In this story Lizabeth is very rude, for example when her and her friends pick on Miss Lottie, Lizabeth doesn’t care how it makes Miss Lottie feel. When they are hiding behind the bushes throwing stones at the Marigold’s, they think it’s funny, and something “cool” to do. Quote, “we had to annoy her by whizzing a pebble into her flowers, or by yelling a dirty word, then dancing away from her rage.” (79) Next, Lizabeth is very immature in this story, for example, when Lizabeth’s parents are arguing. Lizaebeth get’s tired of hearing it. She get’s out of bed, wakes up her brother, goes over to Miss Lottie’s, and destroys all of her marigold’s, but during this she gets caught, and when Miss Lottie caught her she acted like nothing had happened, and she’d done nothing wrong.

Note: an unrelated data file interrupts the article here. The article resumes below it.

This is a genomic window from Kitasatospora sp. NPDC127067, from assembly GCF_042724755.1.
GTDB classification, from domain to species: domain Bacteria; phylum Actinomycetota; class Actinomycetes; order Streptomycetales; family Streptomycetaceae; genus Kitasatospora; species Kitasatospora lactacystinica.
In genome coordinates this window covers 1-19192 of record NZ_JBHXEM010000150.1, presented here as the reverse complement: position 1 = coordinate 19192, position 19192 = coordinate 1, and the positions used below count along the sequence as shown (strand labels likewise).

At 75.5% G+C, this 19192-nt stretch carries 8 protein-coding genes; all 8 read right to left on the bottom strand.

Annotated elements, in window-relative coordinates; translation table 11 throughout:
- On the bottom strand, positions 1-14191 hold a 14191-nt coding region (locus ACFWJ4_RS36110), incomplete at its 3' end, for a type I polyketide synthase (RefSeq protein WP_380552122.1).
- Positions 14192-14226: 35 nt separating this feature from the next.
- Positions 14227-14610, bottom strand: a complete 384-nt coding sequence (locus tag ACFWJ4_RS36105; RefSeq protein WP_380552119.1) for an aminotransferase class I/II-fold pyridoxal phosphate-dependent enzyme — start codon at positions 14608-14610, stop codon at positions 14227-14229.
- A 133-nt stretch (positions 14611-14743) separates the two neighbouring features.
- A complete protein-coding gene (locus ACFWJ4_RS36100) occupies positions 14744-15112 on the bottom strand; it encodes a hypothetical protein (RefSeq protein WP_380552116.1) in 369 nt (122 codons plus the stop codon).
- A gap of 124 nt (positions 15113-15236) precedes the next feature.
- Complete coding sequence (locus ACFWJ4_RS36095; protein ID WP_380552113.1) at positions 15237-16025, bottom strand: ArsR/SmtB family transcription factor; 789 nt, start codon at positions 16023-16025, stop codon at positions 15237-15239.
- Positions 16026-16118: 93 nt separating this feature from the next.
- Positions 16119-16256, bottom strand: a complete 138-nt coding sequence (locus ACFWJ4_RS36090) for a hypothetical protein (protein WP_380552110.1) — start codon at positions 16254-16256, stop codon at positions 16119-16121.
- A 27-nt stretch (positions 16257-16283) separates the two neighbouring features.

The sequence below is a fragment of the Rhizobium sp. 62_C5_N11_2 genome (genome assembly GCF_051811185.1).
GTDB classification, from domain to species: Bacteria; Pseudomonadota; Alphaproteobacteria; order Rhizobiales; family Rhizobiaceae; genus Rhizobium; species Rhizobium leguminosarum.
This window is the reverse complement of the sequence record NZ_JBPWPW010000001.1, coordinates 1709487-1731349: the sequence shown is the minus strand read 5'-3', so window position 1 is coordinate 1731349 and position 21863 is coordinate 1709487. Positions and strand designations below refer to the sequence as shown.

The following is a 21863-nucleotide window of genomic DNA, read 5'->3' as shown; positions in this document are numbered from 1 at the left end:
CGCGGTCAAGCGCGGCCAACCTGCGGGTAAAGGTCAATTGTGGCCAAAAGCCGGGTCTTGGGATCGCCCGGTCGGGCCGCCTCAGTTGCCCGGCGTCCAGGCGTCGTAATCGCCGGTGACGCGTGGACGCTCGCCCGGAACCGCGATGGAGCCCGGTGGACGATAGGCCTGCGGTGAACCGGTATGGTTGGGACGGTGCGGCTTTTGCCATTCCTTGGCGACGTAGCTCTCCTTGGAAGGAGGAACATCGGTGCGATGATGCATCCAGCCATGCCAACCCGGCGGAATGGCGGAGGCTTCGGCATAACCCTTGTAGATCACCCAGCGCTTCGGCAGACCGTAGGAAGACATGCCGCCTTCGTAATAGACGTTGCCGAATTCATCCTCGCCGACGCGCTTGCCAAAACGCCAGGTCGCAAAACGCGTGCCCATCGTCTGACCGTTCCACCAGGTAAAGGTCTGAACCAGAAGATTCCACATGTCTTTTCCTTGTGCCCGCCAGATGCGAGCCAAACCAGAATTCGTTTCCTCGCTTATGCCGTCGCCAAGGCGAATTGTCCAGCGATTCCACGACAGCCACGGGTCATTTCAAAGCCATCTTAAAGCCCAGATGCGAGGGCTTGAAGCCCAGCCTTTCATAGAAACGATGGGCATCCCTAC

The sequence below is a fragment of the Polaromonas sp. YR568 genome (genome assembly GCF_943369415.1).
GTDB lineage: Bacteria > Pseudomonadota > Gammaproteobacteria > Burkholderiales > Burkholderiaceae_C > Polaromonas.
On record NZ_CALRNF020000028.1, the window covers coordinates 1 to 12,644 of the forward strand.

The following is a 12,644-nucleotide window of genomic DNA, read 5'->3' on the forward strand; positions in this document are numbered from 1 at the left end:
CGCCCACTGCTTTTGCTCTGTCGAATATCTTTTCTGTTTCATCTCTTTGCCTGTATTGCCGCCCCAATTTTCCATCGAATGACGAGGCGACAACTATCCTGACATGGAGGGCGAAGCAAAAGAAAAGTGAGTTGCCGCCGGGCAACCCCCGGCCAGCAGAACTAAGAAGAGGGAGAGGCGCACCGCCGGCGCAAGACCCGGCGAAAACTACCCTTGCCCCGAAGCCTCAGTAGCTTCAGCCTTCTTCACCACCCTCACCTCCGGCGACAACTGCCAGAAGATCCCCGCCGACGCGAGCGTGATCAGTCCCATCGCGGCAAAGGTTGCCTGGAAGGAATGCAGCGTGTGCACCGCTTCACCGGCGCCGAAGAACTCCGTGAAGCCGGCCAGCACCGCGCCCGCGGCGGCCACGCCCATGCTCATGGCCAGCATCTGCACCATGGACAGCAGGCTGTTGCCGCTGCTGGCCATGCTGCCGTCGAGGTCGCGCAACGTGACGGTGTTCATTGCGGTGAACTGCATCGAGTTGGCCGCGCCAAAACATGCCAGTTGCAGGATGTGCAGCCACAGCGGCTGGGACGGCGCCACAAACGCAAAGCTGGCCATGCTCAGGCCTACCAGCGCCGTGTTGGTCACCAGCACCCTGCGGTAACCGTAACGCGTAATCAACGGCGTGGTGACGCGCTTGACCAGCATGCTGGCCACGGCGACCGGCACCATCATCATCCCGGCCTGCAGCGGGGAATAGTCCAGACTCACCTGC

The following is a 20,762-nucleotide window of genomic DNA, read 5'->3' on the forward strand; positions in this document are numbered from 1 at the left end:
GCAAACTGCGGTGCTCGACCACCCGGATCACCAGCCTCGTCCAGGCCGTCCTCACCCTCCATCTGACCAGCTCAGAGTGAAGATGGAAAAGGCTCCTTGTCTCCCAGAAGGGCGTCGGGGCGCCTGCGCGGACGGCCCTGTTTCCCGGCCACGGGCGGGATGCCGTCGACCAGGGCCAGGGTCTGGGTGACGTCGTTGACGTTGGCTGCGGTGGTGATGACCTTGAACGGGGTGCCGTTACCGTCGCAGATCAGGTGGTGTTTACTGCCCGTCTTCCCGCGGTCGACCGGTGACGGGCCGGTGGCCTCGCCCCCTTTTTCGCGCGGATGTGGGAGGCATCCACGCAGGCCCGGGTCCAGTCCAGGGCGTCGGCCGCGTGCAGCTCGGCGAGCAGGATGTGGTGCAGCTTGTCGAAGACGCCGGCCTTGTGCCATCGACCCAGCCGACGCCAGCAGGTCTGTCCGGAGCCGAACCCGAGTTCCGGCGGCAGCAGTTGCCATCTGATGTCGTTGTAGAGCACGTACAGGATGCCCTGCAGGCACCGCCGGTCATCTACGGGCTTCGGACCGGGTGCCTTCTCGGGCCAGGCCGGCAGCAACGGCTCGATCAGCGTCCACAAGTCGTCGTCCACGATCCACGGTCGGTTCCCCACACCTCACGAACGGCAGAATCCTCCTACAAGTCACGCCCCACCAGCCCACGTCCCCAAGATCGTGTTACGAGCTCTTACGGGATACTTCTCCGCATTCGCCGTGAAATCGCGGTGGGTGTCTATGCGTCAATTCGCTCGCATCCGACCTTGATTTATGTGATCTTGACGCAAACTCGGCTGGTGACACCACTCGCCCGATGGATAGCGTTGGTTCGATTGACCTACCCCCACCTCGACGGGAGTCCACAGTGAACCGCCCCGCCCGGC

She begins to hide her luscious hair in a cap and almost seems to lose her femininity. She becomes an outcast in the town, living on the outskirts of town. Men, woman, and children constantly making fun of both Pearl and Hester increasing the affect of Hester's diminishing appearance. An example of this abuse can be seen in Pearl repeatable being called a "demon child" by the towns people. (Hawthorne, Scarlet Letter 89) It almost seems as if the scarlet letter has absorbed her beauty along with all the rebellious and fiery qualities of Hester, leaving a cold and lonely woman, her tenderness "crushed so deeply into her heart that it can never show itself more.